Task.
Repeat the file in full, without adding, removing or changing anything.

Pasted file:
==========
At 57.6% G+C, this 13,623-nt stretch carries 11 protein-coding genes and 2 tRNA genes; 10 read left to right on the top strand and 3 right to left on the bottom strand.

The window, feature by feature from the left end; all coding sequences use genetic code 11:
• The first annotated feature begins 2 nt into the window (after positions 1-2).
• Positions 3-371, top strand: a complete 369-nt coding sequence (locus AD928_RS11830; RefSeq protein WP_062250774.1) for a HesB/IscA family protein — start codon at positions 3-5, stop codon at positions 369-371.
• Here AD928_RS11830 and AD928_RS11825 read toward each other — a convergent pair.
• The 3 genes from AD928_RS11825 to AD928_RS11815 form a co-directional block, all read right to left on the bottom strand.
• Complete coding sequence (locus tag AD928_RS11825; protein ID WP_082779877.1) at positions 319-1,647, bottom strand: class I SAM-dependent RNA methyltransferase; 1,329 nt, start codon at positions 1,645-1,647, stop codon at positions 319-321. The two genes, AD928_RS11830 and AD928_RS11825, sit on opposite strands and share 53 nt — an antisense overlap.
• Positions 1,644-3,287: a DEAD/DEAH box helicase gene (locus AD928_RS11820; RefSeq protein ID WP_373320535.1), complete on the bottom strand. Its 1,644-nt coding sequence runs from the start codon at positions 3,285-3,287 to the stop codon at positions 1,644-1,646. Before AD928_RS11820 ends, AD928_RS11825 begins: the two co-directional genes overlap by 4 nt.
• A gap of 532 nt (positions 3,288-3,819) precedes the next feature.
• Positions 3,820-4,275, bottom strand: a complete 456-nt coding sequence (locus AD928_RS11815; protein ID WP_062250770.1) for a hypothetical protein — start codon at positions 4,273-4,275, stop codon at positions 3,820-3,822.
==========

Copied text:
At 57.6% G+C, this 13,623-nt stretch carries 11 protein-coding genes and 2 tRNA genes; 10 read left to right on the top strand and 3 right to left on the bottom strand.

The window, feature by feature from the left end; all coding sequences use genetic code 11:
• The first annotated feature begins 2 nt into the window (after positions 1-2).
• Positions 3-371, top strand: a complete 369-nt coding sequence (locus AD928_RS11830; RefSeq protein WP_062250774.1) for a HesB/IscA family protein — start codon at positions 3-5, stop codon at positions 369-371.
• Here AD928_RS11830 and AD928_RS11825 read toward each other — a convergent pair.
• The 3 genes from AD928_RS11825 to AD928_RS11815 form a co-directional block, all read right to left on the bottom strand.
• Complete coding sequence (locus tag AD928_RS11825; protein ID WP_082779877.1) at positions 319-1,647, bottom strand: class I SAM-dependent RNA methyltransferase; 1,329 nt, start codon at positions 1,645-1,647, stop codon at positions 319-321. The two genes, AD928_RS11830 and AD928_RS11825, sit on opposite strands and share 53 nt — an antisense overlap.
• Positions 1,644-3,287: a DEAD/DEAH box helicase gene (locus AD928_RS11820; RefSeq protein ID WP_373320535.1), complete on the bottom strand. Its 1,644-nt coding sequence runs from the start codon at positions 3,285-3,287 to the stop codon at positions 1,644-1,646. Before AD928_RS11820 ends, AD928_RS11825 begins: the two co-directional genes overlap by 4 nt.
• A gap of 532 nt (positions 3,288-3,819) precedes the next feature.
• Positions 3,820-4,275, bottom strand: a complete 456-nt coding sequence (locus AD928_RS11815; protein ID WP_062250770.1) for a hypothetical protein — start codon at positions 4,273-4,275, stop codon at positions 3,820-3,822.